I have never been happy about child prodigies. If I was religious, I would thank God for not having given me brilliant children. Bright, yes. Thank you, Lord. But not brilliant.
Apart from any other reason for distrusting early signs of genius, I spent most of my working life with people with IQs approaching 200, and you pretty soon learn that a man (or woman) can be a world-class physicist or mathematician and still display a remarkable reluctance to do anything sensible.
Anyway, Friday brought news of a couple more child prodigies for me to worry about. An anonymous commenter on the Libby Rees saga gave me a link to the web site of Adora Svitak, who is 8 years old, or thereabouts, and is described (by Good Morning America, no less) as 'a tiny literary giant'. The web site calls her a writer, poet, and humanitarian.
Hmm. Well, one thing's for sure; the media love her. Naturally. Whether it's good for a kid that age to be feted by national (US) TV is a different matter. The web site features extracts from Adora's various works, and, yes, she does have a blog.
I worry about this kid's future. And as if that wasn't enough, the web site has a link to info about another of the same. This girl is is Akiane, and the front page of her web site labels her officially as a child prodigy. She is also described as 'the only known child binary genius'. And she's been on Oprah, so it must be true.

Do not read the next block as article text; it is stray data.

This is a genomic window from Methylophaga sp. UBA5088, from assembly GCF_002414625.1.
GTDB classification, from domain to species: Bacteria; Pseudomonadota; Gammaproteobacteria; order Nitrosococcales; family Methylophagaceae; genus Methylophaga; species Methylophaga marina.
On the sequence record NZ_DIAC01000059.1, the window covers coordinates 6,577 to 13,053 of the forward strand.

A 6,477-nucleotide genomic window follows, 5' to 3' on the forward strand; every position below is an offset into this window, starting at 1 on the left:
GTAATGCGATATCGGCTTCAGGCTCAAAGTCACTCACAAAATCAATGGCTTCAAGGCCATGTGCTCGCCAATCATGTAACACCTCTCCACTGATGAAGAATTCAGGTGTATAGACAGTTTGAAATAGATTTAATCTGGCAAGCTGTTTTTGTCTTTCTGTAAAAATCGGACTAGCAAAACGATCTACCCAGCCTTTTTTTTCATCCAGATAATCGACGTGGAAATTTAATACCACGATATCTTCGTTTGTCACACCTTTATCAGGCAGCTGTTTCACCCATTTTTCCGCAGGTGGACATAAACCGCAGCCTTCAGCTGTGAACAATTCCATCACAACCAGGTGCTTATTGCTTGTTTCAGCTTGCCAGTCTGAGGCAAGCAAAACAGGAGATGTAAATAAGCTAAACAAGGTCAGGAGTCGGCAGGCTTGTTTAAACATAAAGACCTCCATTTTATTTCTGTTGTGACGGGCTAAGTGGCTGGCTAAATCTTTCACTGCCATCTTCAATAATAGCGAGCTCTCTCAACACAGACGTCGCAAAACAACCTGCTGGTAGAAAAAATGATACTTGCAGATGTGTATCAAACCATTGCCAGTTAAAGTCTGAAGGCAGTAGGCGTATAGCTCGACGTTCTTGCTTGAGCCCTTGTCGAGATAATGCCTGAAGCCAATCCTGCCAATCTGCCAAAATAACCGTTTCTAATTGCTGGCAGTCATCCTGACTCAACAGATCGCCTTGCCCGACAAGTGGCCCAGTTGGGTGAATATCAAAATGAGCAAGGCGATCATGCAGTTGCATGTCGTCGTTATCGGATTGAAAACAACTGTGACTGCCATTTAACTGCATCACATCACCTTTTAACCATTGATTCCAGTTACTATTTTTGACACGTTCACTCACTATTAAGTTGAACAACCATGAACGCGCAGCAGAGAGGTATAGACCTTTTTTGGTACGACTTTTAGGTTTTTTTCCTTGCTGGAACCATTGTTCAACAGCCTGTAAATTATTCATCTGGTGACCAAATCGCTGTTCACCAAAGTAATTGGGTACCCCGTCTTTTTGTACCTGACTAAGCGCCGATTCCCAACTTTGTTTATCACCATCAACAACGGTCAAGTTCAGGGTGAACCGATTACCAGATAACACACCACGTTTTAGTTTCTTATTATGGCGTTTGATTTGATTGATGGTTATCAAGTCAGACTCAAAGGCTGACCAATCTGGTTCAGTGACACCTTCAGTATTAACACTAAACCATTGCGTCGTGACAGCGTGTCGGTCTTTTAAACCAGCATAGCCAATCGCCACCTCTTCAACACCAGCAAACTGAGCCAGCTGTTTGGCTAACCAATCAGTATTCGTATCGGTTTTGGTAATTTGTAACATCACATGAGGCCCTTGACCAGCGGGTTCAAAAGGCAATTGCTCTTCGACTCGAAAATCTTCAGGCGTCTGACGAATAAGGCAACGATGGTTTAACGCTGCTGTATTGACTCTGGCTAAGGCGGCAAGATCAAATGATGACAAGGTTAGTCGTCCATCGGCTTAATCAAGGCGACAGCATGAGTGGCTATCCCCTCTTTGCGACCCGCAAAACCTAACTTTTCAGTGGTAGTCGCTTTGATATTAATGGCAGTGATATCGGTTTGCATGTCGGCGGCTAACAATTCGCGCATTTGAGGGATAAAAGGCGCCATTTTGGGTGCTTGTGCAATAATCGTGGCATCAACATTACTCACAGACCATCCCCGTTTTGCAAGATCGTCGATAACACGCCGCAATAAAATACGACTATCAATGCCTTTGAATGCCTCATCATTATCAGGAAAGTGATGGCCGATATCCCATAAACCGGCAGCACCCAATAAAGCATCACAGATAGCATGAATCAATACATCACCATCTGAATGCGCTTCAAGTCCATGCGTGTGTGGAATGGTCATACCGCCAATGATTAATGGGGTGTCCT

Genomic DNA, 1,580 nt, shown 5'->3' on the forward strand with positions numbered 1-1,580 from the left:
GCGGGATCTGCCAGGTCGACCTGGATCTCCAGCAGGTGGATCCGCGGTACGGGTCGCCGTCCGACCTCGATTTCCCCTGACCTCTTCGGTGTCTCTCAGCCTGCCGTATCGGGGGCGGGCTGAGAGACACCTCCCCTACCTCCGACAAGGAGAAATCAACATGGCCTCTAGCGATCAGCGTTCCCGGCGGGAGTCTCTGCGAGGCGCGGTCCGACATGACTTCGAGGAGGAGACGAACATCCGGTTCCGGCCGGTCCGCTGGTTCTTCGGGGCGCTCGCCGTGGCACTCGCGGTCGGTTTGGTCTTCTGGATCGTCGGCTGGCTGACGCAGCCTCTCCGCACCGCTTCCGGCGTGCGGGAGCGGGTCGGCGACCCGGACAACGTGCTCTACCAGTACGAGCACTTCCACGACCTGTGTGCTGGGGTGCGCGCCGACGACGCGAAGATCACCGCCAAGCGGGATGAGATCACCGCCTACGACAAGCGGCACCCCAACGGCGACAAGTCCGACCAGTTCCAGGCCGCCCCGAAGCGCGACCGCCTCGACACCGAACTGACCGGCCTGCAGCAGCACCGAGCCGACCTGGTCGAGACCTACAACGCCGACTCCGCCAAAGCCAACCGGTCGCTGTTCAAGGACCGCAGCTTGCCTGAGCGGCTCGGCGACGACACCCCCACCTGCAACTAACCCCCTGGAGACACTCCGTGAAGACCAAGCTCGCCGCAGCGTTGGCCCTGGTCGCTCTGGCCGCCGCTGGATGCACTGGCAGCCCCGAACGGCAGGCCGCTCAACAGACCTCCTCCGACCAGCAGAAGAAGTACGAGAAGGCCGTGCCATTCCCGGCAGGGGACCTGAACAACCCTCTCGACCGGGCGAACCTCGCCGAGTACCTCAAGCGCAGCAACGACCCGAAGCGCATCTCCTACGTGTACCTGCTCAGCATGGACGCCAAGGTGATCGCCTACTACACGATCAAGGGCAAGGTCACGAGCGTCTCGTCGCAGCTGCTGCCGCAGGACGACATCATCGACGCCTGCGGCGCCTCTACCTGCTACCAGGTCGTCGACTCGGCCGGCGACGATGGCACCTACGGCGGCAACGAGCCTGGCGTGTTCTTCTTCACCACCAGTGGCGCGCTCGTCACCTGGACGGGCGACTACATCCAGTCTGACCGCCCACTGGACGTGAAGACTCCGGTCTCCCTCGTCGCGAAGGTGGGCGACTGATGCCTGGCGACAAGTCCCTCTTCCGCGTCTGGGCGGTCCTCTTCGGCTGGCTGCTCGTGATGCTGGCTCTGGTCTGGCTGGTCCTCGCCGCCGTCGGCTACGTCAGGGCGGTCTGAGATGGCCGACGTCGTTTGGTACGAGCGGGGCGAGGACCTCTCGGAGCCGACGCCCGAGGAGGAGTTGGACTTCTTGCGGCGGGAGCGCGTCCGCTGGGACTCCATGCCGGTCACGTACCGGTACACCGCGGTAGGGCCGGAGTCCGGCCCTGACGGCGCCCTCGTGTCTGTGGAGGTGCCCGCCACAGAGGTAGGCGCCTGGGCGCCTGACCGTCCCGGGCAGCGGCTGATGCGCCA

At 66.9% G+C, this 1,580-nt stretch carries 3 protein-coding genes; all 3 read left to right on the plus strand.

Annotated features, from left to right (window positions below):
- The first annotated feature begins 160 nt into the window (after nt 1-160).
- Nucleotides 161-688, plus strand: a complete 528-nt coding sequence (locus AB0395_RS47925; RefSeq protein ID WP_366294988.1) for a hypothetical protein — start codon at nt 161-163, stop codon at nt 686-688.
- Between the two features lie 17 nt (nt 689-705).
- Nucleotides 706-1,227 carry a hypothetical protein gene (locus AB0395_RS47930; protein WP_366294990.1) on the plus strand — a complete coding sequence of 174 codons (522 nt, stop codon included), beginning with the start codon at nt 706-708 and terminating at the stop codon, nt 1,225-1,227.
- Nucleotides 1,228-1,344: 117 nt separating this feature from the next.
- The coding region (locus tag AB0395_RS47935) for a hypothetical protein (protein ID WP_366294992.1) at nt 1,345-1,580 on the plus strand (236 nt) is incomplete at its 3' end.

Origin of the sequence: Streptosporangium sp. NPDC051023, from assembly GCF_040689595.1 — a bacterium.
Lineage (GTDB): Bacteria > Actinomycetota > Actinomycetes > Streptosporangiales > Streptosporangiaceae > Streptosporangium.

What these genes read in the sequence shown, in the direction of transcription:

Well, that's quite enough of all that for me, thank you.
And if you want to know what happens to children who get masses of media attention when they're young, the answer (apparently) is that they grow up to be novelists.
Take Macaulay Culkin, for example. Last heard of living in an apartment in New York and getting drunk with lots of young friends (oh, and giving evidence for Michael Jackson), Culkin, it appears, has been busy. He's been writing a novel. Well, a sort of novel.
The Book Standard gives us an early peek at the forthcoming Kirkus review of Macaulay Culkin's book Junior. The reviewer doesn't quite say This is a heap of shit, but he/she might just as well have, because that's what the review amounts to. The book, says the reviewer, 'briefly ascends to the level of mediocrity. Filled with jokes lacking wit, introspection devoid of insight, poetry made of nothing, this is a work frustratingly short on substance.'
This is going to annoy quite a few people, I feel. The book, that is. Not the review. I wonder what the advance was?